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OXFORD |: Mike Bianco may be a new man when it comes to his Rebels defensive end.

Ole Miss opens its national title defense on Feb. 17 against Delaware, and the head coach, entering his 23rd season at Oxford, is looking to use that rotation for the first time. More and more teams around the country have embraced it in recent seasons, and the Rebels experimented with it in the fall.

The shift, which usually adds defenders to the hitter, has become a staple of Major League Baseball over the past seven seasons, and that league now bans the shift, stating that all four infielders must now have two legs. the pitch and the two infielders must be on either side of second base when the pitch is delivered.

The rule change in professional baseball is partly because Bianco is sometimes more interested in using it. Here is his full response to his change of mindset.

“We are going to change. I was convinced. We talked about it and one of the things, and it’s kind of weird, that convinced me is that if Major League Baseball is thinking about changing the rules because it makes a difference, then maybe we should do it. When you watch, there is no doubt. In college or MLB, it makes a difference.

“It bothered me to do that when we play Delaware and we face a kid that’s never been hit or had 27 at-bats, but we talk about how the kid changes over time, how we change what we do. : For 150 years of baseball, and this is where Abner Doubleday put them, we put them somewhere else. I get it in professional baseball when they get 500 bases. They’ve been in the minor leagues for four years and that’s 2,000 at-bats. You can look back at the information and say: “Hey, I know he’s a rookie, but in 2,000 at-bats in the minor leagues, that’s where he hits the ball.”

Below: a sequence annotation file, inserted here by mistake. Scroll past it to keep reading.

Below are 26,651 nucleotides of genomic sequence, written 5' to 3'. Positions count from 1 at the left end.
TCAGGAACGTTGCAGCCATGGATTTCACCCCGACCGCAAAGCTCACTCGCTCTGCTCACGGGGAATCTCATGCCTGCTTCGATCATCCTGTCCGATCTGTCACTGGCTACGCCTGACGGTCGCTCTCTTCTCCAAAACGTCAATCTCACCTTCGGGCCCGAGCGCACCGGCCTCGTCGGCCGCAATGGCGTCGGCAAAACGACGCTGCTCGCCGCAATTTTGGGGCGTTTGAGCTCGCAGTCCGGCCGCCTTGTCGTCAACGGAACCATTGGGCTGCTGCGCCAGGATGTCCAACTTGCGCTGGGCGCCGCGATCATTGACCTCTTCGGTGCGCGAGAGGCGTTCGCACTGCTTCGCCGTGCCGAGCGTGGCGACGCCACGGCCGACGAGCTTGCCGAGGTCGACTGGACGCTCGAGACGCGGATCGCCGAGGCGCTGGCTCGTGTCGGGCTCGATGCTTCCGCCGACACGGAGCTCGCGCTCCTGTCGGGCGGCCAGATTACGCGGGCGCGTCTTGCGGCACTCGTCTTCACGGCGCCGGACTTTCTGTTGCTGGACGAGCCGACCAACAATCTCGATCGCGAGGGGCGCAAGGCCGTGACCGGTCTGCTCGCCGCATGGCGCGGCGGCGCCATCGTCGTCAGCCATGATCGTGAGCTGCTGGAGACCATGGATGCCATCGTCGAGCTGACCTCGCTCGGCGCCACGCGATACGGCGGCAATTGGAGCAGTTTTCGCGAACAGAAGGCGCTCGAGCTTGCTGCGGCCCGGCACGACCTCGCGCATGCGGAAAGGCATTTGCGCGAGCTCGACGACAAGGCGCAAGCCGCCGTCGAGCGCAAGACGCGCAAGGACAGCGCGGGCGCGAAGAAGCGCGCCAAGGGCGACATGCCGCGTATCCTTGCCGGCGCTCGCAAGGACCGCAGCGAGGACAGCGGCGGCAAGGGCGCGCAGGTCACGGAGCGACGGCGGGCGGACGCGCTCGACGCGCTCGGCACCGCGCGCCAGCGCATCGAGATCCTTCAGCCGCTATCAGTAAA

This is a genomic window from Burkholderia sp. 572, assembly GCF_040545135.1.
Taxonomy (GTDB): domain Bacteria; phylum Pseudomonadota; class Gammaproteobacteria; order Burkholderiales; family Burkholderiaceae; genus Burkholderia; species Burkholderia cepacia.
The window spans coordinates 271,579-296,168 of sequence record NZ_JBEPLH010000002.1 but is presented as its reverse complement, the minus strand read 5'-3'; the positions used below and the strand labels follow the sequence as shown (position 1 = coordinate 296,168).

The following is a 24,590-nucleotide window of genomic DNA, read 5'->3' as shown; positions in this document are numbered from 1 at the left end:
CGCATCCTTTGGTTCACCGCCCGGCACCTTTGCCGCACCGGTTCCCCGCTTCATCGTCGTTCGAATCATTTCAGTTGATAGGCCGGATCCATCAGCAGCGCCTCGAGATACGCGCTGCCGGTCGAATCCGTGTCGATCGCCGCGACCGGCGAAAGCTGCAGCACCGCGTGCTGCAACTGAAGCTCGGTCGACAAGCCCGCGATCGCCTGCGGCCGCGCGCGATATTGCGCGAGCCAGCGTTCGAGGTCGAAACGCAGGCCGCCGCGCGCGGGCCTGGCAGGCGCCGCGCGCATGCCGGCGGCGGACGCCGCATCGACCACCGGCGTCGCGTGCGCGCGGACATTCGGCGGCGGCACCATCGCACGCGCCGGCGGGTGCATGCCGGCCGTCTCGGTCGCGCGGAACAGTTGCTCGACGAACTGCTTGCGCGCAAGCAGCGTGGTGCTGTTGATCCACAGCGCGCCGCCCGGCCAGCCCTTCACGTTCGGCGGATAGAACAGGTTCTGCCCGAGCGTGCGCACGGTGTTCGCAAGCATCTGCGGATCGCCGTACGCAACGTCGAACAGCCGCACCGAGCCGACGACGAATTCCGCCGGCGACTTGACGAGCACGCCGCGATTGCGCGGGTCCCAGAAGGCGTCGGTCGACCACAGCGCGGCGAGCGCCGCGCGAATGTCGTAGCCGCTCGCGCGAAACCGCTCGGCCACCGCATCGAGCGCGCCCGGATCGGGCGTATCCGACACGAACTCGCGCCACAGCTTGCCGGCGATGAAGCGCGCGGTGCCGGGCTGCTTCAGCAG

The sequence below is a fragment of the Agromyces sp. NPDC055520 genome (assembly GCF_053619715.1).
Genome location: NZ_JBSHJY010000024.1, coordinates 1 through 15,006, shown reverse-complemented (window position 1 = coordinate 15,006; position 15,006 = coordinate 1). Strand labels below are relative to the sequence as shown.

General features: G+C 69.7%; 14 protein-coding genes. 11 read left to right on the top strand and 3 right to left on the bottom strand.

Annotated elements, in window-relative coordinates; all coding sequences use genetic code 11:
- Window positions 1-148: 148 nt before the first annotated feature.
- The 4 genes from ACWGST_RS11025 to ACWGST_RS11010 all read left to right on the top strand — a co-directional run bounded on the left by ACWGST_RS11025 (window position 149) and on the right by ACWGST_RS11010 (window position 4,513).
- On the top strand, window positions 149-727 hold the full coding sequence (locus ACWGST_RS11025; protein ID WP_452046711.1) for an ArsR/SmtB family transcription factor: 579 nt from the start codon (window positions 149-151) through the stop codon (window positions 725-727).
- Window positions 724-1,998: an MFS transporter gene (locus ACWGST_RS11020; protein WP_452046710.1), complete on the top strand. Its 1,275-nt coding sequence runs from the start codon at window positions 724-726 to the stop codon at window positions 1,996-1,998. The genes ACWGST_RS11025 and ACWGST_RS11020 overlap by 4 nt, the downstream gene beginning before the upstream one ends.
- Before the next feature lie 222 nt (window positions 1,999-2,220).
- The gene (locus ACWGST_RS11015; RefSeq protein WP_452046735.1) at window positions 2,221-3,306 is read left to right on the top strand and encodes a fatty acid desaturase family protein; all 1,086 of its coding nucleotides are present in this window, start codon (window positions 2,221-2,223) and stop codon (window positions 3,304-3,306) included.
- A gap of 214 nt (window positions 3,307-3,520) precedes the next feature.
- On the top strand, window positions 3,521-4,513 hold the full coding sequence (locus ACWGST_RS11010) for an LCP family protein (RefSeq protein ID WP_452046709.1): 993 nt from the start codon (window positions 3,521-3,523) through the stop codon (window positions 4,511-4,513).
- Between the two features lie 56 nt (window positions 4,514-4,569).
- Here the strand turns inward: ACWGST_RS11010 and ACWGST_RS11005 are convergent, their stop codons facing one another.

“I understand it and I believe it. I think we have that information?” I assured. We’re not going to be super crazy with it, and there are times when we’ll play normal baseball and times when we’ll switch.

“For us, the game situation is more difficult when you change. It’s not about which player to move on or where to position, it’s about who takes second and third. How do we get a guy in there and who’s guarding? These are things none of us, even as coaches, were taught or learned. It’s a different baseball. We have to learn on the fly.

“Hey Chase, you’ve got to duplicate this throw, and then when we talk about it more in the intramurals, we see, no, it’s not good if you do that, Parrish, you do that and duplicate that throw : It’s just unusual and a different way to play the game.

“Some of the defenses after the ball is hit, if it’s a single and the guy goes from first to third, where are people running? I’m more worried about that than whether or not to move. We’re going to switch and a guy is going to hit where we would in a normal game and vice versa, we didn’t switch on this guy and that’s going to happen. But I hope not more than not.”


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